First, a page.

Top 10 most common passwords used in the U.S. in 2022guest, 123456, password, 12345, a1b2c3, 123456789, Password1, 1234, abc123, 12345678
How do we know this?
Each year NordPass compiles the list in partnership with researchers specializing in the investigation of cybersecurity incidents. (Visit NordPass to see an expanded list by country.)
Cybercriminals know people use these simple passwords. They also know people reuse the same password for most of their online accounts. If you do this, and the one password is stolen because of a compromise, it can be used to gain access to all your accounts.
Passwords: the first line of defense against cybercriminals and data incidents
Building strong secure passwords and keeping them private are crucial to securing your personal information and other information you might handle at work.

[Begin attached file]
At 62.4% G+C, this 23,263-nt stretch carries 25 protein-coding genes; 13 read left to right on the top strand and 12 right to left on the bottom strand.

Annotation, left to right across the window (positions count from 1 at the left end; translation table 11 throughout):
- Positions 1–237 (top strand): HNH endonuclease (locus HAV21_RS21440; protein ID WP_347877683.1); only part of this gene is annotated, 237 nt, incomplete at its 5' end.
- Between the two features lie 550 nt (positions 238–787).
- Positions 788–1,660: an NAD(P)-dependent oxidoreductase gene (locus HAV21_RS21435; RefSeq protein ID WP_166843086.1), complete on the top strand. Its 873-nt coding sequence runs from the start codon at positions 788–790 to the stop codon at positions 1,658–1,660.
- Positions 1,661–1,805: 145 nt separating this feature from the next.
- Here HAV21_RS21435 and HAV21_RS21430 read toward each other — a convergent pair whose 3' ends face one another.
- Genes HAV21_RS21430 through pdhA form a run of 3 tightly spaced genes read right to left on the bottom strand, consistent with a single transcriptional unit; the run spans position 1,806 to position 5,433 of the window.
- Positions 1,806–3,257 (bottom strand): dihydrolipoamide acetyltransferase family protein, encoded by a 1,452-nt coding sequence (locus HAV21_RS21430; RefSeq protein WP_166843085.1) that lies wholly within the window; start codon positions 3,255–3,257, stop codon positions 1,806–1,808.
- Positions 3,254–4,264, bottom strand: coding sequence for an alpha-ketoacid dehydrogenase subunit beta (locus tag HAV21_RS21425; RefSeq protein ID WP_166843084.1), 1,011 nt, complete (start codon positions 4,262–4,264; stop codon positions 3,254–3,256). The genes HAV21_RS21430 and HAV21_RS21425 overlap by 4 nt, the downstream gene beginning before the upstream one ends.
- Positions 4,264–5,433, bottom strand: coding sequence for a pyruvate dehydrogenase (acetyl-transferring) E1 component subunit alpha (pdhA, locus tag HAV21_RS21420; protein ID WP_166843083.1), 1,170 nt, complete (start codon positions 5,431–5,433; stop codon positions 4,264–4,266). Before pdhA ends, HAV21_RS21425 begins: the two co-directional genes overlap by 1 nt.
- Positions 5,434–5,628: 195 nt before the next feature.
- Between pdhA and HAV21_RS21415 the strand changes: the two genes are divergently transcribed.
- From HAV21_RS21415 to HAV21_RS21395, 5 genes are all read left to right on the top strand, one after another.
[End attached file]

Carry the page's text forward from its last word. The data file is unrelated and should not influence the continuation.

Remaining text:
- Go beyond the minimum requirements set by your campus if you can. The US Department of Defense requires a minimum of 15 characters in a password, which is a good rule to follow.
- You can make a password that appears random by making up a passphrase that means something to you, and only using the first letter of each word. For example, the phrase “My first job in 94 was delivering pizzas!” could become the secure password “M1stji94wdP!” Or choose some numbers, letters, and symbols and invent a mnemonic based on what you chose.
- Use two-factor or multifactor authentication whenever it’s available to help prevent unauthorized access to your devices and accounts (e.g., a unique one-time code sent to your phone or mobile device).
- Keep your password to yourself, and don’t create opportunities for someone else to steal your information:
- Don’t tell other people your password.
- Don’t write your password down.
- Don’t allow your browser to save your credentials or automatically fill your credentials for you. If you can log in automatically, so can anyone else with your device.
Visit your IT department's website for campus-specific guidance.
- Take the Password Test: Are your passwords strong enough to withstand an attempted compromise?
- Five Reasons to Avoid Password Reuse